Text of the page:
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Sharks Are More Likely To Attack In The Atlantic Ocean Than The Pacific & Here's Why
With summer being in full swing, many travelers are cautious of avoiding possible shark attacks. According to National Geographic, the number of shark attacks has declined in the past few years — which is a great thing.
Interestingly, there has been an obvious difference between recent attacks on the U.S. Atlantic coast vs. the Pacific coast.
Most shark attacks are “unprovoked” which means that a shark bites a person without the person harassing the shark in any way.
According to the International Shark Attack File (ISAF) — which collects shark attack data globally, a “provoked” attack happens because humans aggravate the shark by doing things such as grabbing them.
ISAF has collected over 6,200 shark-human incident data since 1958 — which includes data going back to the 1500s.
The program manager, Tyler Bowling, tells National Geographic that people aren’t as likely to report shark attacks when they’re from a smaller country because of the limited phone and internet access.
ISAF has stated the reason for attacks to increase is tourism. More people are now visiting the beaches and partaking in water activities.
In 2018, the U.S. had the highest number of reported shark attacks, as reported by ISAF.
Within the U.S., the Atlantic coast had more shark attacks (27) than in the Pacific (3). The director if ISAF, Gavin Naylor says the reason for this is most likely because of the number of sharks in the Atlantic Ocean along with the sharks’ strength and body mass.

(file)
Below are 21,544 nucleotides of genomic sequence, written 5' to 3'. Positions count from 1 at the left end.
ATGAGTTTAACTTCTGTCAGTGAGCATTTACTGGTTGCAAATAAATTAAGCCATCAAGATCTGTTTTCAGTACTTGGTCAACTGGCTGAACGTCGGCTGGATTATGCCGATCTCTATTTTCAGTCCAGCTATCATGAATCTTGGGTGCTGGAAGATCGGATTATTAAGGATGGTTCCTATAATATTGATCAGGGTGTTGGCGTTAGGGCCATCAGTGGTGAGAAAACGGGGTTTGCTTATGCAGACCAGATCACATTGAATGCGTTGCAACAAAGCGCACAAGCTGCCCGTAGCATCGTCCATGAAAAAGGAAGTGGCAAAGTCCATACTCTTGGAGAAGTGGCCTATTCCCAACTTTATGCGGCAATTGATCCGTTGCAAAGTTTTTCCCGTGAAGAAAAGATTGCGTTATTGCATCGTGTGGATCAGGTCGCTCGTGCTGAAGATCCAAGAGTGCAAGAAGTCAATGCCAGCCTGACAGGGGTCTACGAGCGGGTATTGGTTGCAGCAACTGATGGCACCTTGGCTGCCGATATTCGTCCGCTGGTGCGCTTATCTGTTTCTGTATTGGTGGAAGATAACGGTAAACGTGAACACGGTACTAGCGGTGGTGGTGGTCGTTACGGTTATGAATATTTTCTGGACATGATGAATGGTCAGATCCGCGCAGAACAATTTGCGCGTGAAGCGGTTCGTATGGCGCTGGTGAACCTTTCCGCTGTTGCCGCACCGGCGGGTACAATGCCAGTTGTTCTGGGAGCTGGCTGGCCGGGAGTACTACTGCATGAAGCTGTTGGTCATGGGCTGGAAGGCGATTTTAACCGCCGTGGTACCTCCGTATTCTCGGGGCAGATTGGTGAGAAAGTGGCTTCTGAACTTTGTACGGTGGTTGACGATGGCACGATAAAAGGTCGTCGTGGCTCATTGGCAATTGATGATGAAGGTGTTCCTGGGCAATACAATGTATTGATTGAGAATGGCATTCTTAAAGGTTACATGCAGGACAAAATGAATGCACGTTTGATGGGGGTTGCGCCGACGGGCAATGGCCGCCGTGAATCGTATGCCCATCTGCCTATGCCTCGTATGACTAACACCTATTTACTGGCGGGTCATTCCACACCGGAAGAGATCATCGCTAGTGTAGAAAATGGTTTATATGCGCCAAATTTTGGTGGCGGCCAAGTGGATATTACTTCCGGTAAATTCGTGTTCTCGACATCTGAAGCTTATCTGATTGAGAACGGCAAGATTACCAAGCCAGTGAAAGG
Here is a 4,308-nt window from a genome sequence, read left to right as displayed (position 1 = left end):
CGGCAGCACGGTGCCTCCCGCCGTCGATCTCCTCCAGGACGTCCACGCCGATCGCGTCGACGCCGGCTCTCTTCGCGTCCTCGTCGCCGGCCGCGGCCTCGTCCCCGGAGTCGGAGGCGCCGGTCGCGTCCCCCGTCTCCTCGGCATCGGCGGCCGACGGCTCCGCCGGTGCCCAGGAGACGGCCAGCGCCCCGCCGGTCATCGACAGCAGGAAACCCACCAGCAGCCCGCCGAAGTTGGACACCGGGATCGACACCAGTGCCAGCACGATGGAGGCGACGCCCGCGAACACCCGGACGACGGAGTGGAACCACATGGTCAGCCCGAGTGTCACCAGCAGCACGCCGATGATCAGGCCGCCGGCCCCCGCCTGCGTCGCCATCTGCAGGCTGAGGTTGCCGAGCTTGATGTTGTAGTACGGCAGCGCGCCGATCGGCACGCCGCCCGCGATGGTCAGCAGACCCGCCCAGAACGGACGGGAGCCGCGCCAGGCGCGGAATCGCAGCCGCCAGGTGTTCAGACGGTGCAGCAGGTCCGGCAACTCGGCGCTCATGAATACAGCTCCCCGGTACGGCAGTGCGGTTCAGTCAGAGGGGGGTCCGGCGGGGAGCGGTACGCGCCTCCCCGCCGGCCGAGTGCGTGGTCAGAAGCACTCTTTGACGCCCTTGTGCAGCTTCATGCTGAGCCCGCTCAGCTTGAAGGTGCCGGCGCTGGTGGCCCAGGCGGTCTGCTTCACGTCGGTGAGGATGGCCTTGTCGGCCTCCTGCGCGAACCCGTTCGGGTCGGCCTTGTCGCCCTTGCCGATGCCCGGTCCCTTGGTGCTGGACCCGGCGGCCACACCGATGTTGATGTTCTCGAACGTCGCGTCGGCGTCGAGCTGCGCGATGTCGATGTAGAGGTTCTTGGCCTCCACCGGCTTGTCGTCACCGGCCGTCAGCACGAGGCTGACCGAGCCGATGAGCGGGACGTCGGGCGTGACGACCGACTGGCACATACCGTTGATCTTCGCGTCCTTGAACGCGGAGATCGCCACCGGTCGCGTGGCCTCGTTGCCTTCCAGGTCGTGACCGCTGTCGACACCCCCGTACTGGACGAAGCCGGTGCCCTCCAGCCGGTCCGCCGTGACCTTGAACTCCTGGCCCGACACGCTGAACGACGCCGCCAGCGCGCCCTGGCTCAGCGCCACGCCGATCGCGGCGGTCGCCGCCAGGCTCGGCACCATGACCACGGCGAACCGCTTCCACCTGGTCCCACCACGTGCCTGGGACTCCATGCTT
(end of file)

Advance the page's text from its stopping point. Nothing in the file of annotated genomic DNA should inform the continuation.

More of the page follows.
Water temperature is another factor in the amount of shark incidents.
Shark expert and director of the Field School in the Bahamas says, “there is a strong correlation with people in the water and the chance they will encounter sharks or really any marine life.”
There are more shark attacks in warmer months because most victims are either swimmers or surfers.
According to National Geographic, the number of shark attacks has gone from 98 reported in 2015 to 66 reported in 2018.
Naylor states that the decline in the blacktop shark population off Florida’s coast could be a contributing factor in this drop.
If you’re worried about getting attacked by a shark this summer, here are some tips on avoiding being attacked:
-Don’t grab or harass sharks
-Avoid swimming at dusk and/or dawn
-Don’t wear shiny jewelry — sharks can get jewelry confused with shiny scales of their prey
-Avoid unnecessarily splashing around in the water
-Do not enter water if you’re bleeding from a cut
-Always swim with another person nearby